User:Archiveangel/Leader News Co (publisher)

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Leader News Co. was a pulp magazine and comics distribution and publishing company in U.S.A. between 19 Although they were one of the smallest national distribution companies, they have some importance as distributors of a number of comics series in the 1940's.

Formation and Early History[edit]

The roots of Leader News Co. are closely linked to the early years of National Comics (now DC Comics) and the pulp genre. In May 1932 Harry and Irwin Donenfeld acquired three pulp magazines, 'La Paree', 'Pep' and 'Spicy Stories' after their original publisher was declared bankrupt, and they continued to publish them under the 'DM Publishing' (Donenfeld's Magazines) imprint. Over the next few years, Donenfield became involved in the newly important comics publishing, and combined the pulp genre with comics in a new publishing venture, 'Culture Publishing' with a new partner, Mike Estrow. The line began with 'Spicy Detective Stories' which ran from April 1934 to 1942, which was one of the first pulp titles to combine text stories with comic strips in November 1934 with 'Sally the Sleuth', drawn by Adolphe Barreaux.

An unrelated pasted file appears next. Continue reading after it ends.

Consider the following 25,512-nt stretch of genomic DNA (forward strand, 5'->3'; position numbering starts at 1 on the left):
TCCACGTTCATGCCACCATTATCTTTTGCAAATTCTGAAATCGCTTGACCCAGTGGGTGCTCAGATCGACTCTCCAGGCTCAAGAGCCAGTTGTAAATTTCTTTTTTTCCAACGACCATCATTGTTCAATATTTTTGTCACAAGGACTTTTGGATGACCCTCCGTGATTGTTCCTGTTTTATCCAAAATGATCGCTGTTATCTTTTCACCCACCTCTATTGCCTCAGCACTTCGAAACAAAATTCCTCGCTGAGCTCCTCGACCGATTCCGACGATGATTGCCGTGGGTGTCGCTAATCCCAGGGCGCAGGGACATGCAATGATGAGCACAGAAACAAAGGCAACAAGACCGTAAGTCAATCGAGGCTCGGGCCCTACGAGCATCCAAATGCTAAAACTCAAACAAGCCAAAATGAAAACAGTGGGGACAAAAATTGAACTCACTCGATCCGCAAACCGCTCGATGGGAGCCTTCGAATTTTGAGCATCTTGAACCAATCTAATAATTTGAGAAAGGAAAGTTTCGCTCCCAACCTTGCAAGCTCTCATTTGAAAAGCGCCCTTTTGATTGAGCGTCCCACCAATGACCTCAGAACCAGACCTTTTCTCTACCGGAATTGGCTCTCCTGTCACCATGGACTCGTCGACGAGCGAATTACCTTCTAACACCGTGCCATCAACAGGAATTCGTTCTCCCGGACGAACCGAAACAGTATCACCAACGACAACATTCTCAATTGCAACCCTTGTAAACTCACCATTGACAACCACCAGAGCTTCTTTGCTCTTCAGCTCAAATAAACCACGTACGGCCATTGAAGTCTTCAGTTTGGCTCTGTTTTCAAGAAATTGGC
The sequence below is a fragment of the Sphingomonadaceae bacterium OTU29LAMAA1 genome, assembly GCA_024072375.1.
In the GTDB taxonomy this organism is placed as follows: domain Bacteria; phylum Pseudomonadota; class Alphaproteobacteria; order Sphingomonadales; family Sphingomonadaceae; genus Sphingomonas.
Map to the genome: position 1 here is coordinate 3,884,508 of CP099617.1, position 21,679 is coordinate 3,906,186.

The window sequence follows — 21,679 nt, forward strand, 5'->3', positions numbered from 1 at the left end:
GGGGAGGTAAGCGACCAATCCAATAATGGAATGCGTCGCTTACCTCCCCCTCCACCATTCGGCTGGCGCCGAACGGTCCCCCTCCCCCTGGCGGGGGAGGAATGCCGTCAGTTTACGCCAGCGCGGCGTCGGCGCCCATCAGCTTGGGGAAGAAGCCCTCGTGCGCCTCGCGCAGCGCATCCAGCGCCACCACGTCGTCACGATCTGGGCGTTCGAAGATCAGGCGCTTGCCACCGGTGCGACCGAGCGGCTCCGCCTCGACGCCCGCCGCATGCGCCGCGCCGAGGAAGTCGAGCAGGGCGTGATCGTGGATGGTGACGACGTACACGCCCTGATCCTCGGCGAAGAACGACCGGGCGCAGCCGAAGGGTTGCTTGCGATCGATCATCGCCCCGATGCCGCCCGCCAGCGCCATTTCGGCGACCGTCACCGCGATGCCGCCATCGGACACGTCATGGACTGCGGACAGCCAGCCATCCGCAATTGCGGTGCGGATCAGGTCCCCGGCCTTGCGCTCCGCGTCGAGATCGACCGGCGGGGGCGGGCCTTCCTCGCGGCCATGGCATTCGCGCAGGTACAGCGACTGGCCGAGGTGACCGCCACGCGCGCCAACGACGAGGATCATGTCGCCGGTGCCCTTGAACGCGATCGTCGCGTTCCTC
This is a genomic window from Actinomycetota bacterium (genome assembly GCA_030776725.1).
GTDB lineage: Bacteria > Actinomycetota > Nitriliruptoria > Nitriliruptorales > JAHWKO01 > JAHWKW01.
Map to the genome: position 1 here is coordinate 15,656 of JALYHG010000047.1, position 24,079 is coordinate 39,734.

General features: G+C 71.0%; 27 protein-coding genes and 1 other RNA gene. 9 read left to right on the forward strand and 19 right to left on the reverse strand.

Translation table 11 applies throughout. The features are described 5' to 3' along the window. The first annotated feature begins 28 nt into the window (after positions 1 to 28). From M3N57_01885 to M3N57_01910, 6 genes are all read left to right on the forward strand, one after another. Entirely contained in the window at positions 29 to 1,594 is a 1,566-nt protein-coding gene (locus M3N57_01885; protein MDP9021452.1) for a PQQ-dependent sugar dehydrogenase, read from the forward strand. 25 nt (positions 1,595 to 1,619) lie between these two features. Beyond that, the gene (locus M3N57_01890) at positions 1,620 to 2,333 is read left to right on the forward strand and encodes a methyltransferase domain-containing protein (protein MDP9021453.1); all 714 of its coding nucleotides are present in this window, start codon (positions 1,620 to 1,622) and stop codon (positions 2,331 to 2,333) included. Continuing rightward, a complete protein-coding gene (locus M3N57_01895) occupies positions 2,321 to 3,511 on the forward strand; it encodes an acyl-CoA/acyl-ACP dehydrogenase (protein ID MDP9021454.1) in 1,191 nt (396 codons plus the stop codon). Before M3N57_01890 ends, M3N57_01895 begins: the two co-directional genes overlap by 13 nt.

Spicy-Adventure Stories 011/34 v1#2 12/42 v16#5 Spicy Mystery Stories 06/35 v1#2 12/42 v13#1 Spicy Western Stories 11/36 v1#1 12/42 v10#3

By 1937 Donenfeld and Estrow had created Trojan Magazines to accomodate their pulp publications and in order to prooduce a new, less salacious line of pulps and comics to attract a more mainstream audience, although it appears that many of the stories printed over the next few years appeared in both the old 'Spicy' line of Donenfeld Magazines and the new Culture Publications/Trojan Publishing.

Lone Ranger Magazine 04/37 v1#1 to 11/37 v2#2 (8 issues) Private Detective Stories 06/37 v1#1 to 12/50 v23#2 Romantic Western 01/36 v1#1 to 07/39 v3#6 Romantic Detective 02/38 v1#1 to 02/39 v2#1 Candid Detective 11/38 v1#1 03/39 v1#3 Super-Detective 10/40 v1#1 to 10/50+ In the late-1930s, Culture Publications added a new imprint, Trojan Publications, and gave comic-book fansa reason to stay with the pulps. The reason was Super-Detective, introduced in 1940, a pulp featuring the novel-length adventures of Jim Anthony, detective extraordinaire. But Anthony was no mere sleuth. He possessed phenomenal physical and mental abilities. Patterned after Doc Savage, he battled super-villains bent on the destruction of the United States.

After ten amazing adventures, Super-Detective transformed the Jim Anthony novels to a hard-boiled detective-story mode. The criminals were less ambitious, and more susceptible to guns and fists. Dan Turner - Hollywood Detective 01/42 v1#1 to 07/43 v2#4 Hollywood Detective 09/43 v2#5 to 10/50 v10#5